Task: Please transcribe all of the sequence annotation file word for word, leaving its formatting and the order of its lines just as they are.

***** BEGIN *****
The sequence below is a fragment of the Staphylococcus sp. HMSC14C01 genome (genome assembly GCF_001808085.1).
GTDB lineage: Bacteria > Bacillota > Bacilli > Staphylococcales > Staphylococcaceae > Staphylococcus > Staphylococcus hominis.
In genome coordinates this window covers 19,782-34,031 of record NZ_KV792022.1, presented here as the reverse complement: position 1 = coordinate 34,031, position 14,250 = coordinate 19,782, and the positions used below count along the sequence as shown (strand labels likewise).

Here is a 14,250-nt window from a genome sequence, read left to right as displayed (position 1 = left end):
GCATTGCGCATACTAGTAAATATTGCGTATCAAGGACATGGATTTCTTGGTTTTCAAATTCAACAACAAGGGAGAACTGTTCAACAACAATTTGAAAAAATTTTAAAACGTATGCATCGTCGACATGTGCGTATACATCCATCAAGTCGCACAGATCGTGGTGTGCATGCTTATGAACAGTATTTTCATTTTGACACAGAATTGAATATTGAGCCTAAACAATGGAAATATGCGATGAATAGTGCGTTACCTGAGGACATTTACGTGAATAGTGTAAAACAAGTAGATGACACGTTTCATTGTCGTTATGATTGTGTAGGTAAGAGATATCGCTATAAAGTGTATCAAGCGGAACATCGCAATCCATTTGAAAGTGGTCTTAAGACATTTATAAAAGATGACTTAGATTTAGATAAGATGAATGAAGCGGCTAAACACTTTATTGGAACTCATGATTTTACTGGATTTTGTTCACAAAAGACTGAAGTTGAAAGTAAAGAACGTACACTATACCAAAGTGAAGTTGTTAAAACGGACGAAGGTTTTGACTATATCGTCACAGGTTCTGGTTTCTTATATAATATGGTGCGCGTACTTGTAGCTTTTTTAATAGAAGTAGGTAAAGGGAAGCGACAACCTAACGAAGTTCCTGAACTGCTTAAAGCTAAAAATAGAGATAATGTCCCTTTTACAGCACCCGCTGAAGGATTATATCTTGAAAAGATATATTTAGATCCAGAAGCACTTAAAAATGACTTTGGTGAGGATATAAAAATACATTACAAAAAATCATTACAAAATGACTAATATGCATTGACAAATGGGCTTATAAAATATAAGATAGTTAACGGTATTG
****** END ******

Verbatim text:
The sequence below is a fragment of the Staphylococcus sp. HMSC14C01 genome (genome assembly GCF_001808085.1).
GTDB lineage: Bacteria > Bacillota > Bacilli > Staphylococcales > Staphylococcaceae > Staphylococcus > Staphylococcus hominis.
In genome coordinates this window covers 19,782-34,031 of record NZ_KV792022.1, presented here as the reverse complement: position 1 = coordinate 34,031, position 14,250 = coordinate 19,782, and the positions used below count along the sequence as shown (strand labels likewise).

Here is a 14,250-nt window from a genome sequence, read left to right as displayed (position 1 = left end):
GCATTGCGCATACTAGTAAATATTGCGTATCAAGGACATGGATTTCTTGGTTTTCAAATTCAACAACAAGGGAGAACTGTTCAACAACAATTTGAAAAAATTTTAAAACGTATGCATCGTCGACATGTGCGTATACATCCATCAAGTCGCACAGATCGTGGTGTGCATGCTTATGAACAGTATTTTCATTTTGACACAGAATTGAATATTGAGCCTAAACAATGGAAATATGCGATGAATAGTGCGTTACCTGAGGACATTTACGTGAATAGTGTAAAACAAGTAGATGACACGTTTCATTGTCGTTATGATTGTGTAGGTAAGAGATATCGCTATAAAGTGTATCAAGCGGAACATCGCAATCCATTTGAAAGTGGTCTTAAGACATTTATAAAAGATGACTTAGATTTAGATAAGATGAATGAAGCGGCTAAACACTTTATTGGAACTCATGATTTTACTGGATTTTGTTCACAAAAGACTGAAGTTGAAAGTAAAGAACGTACACTATACCAAAGTGAAGTTGTTAAAACGGACGAAGGTTTTGACTATATCGTCACAGGTTCTGGTTTCTTATATAATATGGTGCGCGTACTTGTAGCTTTTTTAATAGAAGTAGGTAAAGGGAAGCGACAACCTAACGAAGTTCCTGAACTGCTTAAAGCTAAAAATAGAGATAATGTCCCTTTTACAGCACCCGCTGAAGGATTATATCTTGAAAAGATATATTTAGATCCAGAAGCACTTAAAAATGACTTTGGTGAGGATATAAAAATACATTACAAAAAATCATTACAAAATGACTAATATGCATTGACAAATGGGCTTATAAAATATAAGATAGTTAACGGTATTG